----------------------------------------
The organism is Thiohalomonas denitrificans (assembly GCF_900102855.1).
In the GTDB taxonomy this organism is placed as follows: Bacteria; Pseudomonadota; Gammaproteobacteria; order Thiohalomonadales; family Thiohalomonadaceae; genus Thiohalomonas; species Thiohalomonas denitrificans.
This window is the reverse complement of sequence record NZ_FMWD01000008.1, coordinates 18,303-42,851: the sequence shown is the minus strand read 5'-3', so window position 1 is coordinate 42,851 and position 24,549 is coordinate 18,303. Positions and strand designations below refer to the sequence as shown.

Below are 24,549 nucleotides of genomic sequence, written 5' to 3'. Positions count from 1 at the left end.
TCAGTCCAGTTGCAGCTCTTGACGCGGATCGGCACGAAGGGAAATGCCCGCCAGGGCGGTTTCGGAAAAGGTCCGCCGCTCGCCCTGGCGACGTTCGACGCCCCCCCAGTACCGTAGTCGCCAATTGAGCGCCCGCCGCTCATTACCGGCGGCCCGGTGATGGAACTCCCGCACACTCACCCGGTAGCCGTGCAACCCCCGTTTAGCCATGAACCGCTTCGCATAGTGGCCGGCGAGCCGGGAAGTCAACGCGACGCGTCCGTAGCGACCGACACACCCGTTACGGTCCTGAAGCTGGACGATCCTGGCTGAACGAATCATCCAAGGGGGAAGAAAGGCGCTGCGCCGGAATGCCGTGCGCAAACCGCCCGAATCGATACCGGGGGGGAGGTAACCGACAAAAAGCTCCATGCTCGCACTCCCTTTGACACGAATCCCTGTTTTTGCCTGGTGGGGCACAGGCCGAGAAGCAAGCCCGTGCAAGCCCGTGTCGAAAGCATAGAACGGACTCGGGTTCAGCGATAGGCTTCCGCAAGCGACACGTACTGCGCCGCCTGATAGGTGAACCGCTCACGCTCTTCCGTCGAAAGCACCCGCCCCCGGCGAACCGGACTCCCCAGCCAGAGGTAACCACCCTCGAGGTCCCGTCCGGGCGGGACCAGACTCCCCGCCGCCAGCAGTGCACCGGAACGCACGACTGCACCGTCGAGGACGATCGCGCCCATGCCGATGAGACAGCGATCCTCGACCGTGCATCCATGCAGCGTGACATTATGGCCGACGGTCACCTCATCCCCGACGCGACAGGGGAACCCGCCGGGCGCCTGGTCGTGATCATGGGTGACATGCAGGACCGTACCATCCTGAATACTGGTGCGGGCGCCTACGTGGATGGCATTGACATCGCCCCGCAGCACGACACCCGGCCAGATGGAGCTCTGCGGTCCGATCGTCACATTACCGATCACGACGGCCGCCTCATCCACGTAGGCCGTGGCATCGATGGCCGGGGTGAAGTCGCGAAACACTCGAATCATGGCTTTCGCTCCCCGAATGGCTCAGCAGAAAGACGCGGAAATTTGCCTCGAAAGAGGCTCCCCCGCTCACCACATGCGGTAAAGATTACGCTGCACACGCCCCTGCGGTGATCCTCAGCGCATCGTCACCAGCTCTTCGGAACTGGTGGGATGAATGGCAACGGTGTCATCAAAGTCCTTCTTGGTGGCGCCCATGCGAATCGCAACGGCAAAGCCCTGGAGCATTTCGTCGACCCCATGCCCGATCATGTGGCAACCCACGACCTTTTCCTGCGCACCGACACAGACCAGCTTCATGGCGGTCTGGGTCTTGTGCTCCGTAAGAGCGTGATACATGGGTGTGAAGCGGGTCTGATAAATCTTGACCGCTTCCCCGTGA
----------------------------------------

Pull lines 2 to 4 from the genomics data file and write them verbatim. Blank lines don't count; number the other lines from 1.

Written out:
In the GTDB taxonomy this organism is placed as follows: Bacteria; Pseudomonadota; Gammaproteobacteria; order Thiohalomonadales; family Thiohalomonadaceae; genus Thiohalomonas; species Thiohalomonas denitrificans.
This window is the reverse complement of sequence record NZ_FMWD01000008.1, coordinates 18,303-42,851: the sequence shown is the minus strand read 5'-3', so window position 1 is coordinate 42,851 and position 24,549 is coordinate 18,303. Positions and strand designations below refer to the sequence as shown.

Below are 24,549 nucleotides of genomic sequence, written 5' to 3'. Positions count from 1 at the left end.